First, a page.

Interestingly enough, oxytocin is also released just after birth and when a woman nurses. In the laboratory scientists have messed with block oxytocin (thus making a rat reject it’s young) and doping subjects with oxytocin (making a rat fawn over other young) [reference]. I’m waiting for the perfume industry to come out with a perfume that has oxytocin in it. Just think of the results!

Vasopressin – which controls your kidneys as well as your fidelity index. Low levels of vasopressin are associated with infidelity in mammals. Scientists are still working on the why behind this.

All of this feel-good chemical love does not add up to a wonderful marriage, Happily Ever After, or anything else a writer can put to work. This explains why you want to cuddle, and why relationships cool down after a certain period of time. Evolution set the child raising alarm clock for four years, at that point, the hormones wear off and other things kick in [reference].

Yesterday I eviscerated Scarlet (and the GI Joe script writers) for her portrayal of smart girls. Everyone falls in love. This is a normal biological function the same as breathing. Short of a malfunction in the hormone producing centers of your body this is not something you can control.

I love the paranormal books that try.

Pheromones are one of those tidbits of science that have become almost cliche. I groan when I see an ill-advised author whip out pheremones as a reason why the characters can’t keep their hands off each other. Yes, the smell works. But you can’t build Happily Ever After out of smells and Lust.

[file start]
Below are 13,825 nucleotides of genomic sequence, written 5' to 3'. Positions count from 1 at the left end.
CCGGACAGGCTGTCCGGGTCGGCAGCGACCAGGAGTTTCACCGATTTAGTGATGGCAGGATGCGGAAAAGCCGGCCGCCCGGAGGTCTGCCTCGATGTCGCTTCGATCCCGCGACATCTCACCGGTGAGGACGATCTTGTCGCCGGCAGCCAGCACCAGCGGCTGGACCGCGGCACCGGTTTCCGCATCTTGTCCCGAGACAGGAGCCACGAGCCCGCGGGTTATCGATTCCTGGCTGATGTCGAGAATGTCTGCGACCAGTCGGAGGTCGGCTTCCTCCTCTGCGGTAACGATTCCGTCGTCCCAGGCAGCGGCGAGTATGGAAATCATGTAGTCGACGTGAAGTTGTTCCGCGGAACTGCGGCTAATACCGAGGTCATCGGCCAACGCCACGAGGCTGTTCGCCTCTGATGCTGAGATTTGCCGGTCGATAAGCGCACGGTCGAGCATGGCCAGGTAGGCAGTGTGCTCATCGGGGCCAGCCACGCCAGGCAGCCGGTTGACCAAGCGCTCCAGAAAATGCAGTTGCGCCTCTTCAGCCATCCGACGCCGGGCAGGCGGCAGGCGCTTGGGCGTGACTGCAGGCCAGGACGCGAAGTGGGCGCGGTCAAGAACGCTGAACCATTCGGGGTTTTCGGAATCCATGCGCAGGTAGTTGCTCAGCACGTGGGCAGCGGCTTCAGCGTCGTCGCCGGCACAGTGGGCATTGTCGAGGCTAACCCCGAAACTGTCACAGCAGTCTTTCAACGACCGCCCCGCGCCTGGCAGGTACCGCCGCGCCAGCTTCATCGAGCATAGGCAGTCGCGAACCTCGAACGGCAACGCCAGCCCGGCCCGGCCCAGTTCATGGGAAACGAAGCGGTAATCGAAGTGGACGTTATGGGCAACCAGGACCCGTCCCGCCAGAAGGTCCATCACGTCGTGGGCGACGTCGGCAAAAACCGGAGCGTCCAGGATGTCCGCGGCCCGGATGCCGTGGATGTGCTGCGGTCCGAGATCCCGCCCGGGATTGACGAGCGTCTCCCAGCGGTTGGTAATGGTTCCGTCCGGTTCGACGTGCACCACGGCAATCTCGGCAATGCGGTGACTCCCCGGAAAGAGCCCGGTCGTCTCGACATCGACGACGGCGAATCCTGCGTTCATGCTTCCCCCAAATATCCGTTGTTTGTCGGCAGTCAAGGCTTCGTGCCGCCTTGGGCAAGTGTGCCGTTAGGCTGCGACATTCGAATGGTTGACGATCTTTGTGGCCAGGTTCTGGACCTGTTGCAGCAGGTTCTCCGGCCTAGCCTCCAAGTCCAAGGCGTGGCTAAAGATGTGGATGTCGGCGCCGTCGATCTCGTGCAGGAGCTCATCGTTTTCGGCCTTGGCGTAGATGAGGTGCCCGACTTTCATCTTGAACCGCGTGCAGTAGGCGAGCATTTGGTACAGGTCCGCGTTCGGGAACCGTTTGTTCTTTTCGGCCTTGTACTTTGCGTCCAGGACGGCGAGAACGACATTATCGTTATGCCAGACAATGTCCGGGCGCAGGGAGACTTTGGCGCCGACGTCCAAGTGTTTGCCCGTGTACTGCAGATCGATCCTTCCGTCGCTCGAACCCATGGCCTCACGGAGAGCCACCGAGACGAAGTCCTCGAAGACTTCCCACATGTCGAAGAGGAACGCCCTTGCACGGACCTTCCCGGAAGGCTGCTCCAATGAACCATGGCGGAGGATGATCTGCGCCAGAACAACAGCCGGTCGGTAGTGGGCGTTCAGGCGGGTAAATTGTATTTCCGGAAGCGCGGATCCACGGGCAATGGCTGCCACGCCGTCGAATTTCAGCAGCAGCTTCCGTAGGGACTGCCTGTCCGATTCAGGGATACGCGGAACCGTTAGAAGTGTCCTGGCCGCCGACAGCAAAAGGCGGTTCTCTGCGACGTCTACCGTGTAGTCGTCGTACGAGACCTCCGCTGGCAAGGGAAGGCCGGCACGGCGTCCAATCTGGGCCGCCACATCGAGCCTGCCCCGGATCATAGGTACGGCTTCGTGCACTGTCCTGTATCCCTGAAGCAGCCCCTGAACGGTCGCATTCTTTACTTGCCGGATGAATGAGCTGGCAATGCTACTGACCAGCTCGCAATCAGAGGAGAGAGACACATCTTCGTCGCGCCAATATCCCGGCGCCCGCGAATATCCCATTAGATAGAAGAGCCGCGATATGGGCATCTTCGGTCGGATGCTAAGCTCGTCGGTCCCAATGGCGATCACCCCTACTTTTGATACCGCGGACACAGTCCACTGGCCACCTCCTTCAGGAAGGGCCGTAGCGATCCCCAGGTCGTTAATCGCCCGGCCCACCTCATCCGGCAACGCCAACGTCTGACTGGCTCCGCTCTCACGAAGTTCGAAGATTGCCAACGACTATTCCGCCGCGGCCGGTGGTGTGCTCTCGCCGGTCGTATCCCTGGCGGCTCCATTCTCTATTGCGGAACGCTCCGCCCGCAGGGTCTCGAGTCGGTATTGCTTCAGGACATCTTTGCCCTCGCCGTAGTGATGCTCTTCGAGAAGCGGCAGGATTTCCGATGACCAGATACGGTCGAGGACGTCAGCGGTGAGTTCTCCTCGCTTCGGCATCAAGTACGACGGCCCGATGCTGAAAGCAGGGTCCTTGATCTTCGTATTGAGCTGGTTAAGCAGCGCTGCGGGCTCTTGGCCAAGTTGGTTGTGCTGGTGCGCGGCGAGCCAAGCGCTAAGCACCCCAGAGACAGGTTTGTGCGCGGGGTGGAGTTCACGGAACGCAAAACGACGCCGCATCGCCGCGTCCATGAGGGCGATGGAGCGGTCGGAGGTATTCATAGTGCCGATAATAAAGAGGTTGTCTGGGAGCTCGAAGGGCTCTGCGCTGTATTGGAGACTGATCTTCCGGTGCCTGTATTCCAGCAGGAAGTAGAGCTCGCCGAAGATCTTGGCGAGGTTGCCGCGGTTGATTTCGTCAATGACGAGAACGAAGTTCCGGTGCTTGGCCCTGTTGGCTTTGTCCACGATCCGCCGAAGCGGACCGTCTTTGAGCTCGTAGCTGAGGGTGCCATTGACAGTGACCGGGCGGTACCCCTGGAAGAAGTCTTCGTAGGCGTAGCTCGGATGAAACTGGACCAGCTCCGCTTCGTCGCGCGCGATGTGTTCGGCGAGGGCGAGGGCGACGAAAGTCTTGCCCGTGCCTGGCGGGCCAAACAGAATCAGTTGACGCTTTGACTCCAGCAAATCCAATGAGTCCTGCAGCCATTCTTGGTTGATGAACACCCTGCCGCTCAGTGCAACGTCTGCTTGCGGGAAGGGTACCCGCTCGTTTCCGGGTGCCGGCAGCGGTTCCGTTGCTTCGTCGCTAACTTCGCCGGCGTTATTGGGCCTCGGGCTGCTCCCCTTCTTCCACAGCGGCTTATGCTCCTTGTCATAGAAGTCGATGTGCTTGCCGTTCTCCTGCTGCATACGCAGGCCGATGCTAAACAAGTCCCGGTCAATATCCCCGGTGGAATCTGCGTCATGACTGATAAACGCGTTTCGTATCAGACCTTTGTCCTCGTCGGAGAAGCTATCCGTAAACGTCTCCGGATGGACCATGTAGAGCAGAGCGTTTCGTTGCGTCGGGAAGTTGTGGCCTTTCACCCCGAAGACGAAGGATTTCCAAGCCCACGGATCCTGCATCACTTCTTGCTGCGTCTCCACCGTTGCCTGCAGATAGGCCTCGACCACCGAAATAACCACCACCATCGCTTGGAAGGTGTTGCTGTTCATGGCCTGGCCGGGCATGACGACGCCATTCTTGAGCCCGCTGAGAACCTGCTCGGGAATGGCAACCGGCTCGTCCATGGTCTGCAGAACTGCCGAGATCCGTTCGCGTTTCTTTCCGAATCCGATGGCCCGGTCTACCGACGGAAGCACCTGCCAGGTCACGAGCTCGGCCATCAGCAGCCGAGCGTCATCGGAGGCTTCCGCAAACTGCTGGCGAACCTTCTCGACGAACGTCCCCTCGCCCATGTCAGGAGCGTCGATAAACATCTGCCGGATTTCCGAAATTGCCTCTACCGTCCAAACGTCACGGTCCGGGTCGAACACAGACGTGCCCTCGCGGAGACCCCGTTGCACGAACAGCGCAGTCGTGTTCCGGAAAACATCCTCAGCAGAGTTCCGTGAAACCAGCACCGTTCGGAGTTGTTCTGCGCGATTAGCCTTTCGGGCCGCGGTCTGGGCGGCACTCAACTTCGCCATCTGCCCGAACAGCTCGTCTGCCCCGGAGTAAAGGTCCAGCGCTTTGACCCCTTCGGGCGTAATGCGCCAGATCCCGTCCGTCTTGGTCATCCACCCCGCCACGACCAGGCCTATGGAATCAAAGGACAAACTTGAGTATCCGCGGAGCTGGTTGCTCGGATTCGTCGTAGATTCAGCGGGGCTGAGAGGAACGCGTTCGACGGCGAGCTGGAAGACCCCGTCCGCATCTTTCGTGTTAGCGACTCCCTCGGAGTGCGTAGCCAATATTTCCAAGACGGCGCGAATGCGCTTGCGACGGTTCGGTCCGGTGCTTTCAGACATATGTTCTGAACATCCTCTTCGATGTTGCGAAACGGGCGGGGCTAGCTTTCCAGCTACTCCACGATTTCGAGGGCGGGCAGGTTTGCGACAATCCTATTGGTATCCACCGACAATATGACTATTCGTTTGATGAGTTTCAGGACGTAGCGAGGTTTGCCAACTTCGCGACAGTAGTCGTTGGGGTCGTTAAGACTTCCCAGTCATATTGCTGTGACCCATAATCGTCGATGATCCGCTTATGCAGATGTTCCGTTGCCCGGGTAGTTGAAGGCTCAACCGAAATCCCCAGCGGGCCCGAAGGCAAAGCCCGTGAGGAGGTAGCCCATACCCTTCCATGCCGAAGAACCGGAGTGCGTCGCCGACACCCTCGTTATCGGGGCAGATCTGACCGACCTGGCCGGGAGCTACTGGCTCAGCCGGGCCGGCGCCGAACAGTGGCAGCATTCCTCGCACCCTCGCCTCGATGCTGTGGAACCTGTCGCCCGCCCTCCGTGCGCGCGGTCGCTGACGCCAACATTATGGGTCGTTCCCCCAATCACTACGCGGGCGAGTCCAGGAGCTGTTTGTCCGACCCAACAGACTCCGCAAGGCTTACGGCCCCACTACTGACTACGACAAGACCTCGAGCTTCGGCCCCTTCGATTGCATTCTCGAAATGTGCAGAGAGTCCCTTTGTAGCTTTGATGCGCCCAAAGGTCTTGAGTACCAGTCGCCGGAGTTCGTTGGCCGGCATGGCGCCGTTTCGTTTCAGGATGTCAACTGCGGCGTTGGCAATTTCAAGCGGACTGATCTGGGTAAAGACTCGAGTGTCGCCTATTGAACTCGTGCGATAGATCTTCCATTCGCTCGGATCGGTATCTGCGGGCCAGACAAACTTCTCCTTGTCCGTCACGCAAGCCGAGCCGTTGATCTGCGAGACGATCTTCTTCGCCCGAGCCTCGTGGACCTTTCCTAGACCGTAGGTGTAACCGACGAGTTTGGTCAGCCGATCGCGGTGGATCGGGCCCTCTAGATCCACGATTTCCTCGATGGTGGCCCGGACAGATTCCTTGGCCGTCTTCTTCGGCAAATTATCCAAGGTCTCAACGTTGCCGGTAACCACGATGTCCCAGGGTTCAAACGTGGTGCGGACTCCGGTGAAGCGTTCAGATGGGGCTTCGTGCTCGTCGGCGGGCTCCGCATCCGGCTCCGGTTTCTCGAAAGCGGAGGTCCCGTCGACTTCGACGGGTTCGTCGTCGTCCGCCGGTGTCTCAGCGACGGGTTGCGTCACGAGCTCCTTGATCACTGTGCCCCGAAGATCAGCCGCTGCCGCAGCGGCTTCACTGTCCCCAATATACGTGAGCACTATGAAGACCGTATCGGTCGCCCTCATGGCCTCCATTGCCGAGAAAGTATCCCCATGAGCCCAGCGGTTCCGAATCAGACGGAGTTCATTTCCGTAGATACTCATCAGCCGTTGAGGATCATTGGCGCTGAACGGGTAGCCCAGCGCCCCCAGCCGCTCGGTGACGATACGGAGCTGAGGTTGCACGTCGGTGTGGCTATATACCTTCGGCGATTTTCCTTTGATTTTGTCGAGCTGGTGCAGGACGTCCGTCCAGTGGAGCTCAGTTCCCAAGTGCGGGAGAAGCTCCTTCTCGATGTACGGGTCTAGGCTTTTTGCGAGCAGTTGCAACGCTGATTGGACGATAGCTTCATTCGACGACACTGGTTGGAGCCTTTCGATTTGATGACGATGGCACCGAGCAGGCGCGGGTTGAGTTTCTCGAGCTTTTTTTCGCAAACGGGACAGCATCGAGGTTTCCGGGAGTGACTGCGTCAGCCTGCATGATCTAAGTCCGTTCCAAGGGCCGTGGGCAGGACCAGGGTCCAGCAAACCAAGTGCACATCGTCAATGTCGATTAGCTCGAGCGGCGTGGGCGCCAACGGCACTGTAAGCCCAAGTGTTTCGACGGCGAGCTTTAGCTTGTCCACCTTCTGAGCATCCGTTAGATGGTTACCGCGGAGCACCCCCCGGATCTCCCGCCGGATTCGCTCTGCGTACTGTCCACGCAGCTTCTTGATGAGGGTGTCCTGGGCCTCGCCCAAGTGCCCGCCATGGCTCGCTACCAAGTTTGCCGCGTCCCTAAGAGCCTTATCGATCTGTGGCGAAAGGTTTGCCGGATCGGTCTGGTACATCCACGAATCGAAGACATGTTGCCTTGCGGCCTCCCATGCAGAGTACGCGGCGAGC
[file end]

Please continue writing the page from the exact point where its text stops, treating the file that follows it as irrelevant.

The oxytocin and vasopressin in the Attachment phase are what glue Lust to Love.

Poor Mr. Darcy needed Elizabeth’s brain to flood with a healthy dose of oxytocin before she would think of saying yes. Yes, they had a physical attraction, Lust was working fine. Yes, all the factors for an ideal Commitment (Stage 3 Love) were there in the forms of wealth and approving families (at least on her end). What Darcy and Elizabeth lacked here was the Attachment in the middle.

Remember how I said the fore brain has STANDARDS? Eventually those prejudices and conscious desires kick in and you realize the person you’re raising the kids with isn’t what you wanted in life. Evolution doesn’t care about a persons socio-economic status, religious views, or sexual orientation. All evolution and the hind brain care about is making more Homo sapiens sapiens.

The oxytocin makes you cuddle, the vasopressin makes you hang around, but what keeps the relationship going is a new a stage of love altogether.

Stages of Love: Lost and Rough-Hewn Spears
Stages of Love: Attraction and Rejection
Stages of Love: Commitment and Happily Ever After
Writing Realistic Relationships (the basics)


Stages of Love – Lust and Rough-Hewn Spears

Love is a many-facted thing. We pine for it. We write about it. We dream of it. We mourn the loss and yet somehow always seem to wind up with our hearts broken again… Love is rough.

And as much as people claim to know about love we often forget that it’s actually complex, chemical multi-step process. Between Lust and Love there are a lot of steps, and a lot of little glands producing chemicals that make you go DERP! This is a break down for writers who want to know the building blocks of falling in love so they can play with it, tweak it, and use it to their own fictional ends.

The Basics